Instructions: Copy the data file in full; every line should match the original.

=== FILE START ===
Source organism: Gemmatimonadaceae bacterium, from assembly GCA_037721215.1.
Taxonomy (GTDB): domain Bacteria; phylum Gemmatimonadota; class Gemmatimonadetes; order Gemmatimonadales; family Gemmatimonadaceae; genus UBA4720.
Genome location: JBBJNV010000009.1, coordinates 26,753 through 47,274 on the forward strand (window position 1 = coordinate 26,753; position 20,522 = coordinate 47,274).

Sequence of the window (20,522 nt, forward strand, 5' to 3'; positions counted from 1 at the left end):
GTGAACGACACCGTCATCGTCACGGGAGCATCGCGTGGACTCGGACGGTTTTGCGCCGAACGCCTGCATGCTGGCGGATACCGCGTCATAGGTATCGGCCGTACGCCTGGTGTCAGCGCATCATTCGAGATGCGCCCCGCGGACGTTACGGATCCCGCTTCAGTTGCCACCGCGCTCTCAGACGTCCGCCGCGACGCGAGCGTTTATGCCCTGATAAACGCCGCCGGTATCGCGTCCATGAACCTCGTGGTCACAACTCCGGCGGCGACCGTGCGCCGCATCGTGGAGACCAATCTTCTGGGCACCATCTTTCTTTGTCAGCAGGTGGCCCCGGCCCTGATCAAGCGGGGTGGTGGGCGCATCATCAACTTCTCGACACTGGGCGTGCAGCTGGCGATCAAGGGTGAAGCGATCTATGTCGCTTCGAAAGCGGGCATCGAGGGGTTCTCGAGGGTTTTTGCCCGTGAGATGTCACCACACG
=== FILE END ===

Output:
Source organism: Gemmatimonadaceae bacterium, from assembly GCA_037721215.1.
Taxonomy (GTDB): domain Bacteria; phylum Gemmatimonadota; class Gemmatimonadetes; order Gemmatimonadales; family Gemmatimonadaceae; genus UBA4720.
Genome location: JBBJNV010000009.1, coordinates 26,753 through 47,274 on the forward strand (window position 1 = coordinate 26,753; position 20,522 = coordinate 47,274).

Sequence of the window (20,522 nt, forward strand, 5' to 3'; positions counted from 1 at the left end):
GTGAACGACACCGTCATCGTCACGGGAGCATCGCGTGGACTCGGACGGTTTTGCGCCGAACGCCTGCATGCTGGCGGATACCGCGTCATAGGTATCGGCCGTACGCCTGGTGTCAGCGCATCATTCGAGATGCGCCCCGCGGACGTTACGGATCCCGCTTCAGTTGCCACCGCGCTCTCAGACGTCCGCCGCGACGCGAGCGTTTATGCCCTGATAAACGCCGCCGGTATCGCGTCCATGAACCTCGTGGTCACAACTCCGGCGGCGACCGTGCGCCGCATCGTGGAGACCAATCTTCTGGGCACCATCTTTCTTTGTCAGCAGGTGGCCCCGGCCCTGATCAAGCGGGGTGGTGGGCGCATCATCAACTTCTCGACACTGGGCGTGCAGCTGGCGATCAAGGGTGAAGCGATCTATGTCGCTTCGAAAGCGGGCATCGAGGGGTTCTCGAGGGTTTTTGCCCGTGAGATGTCACCACACG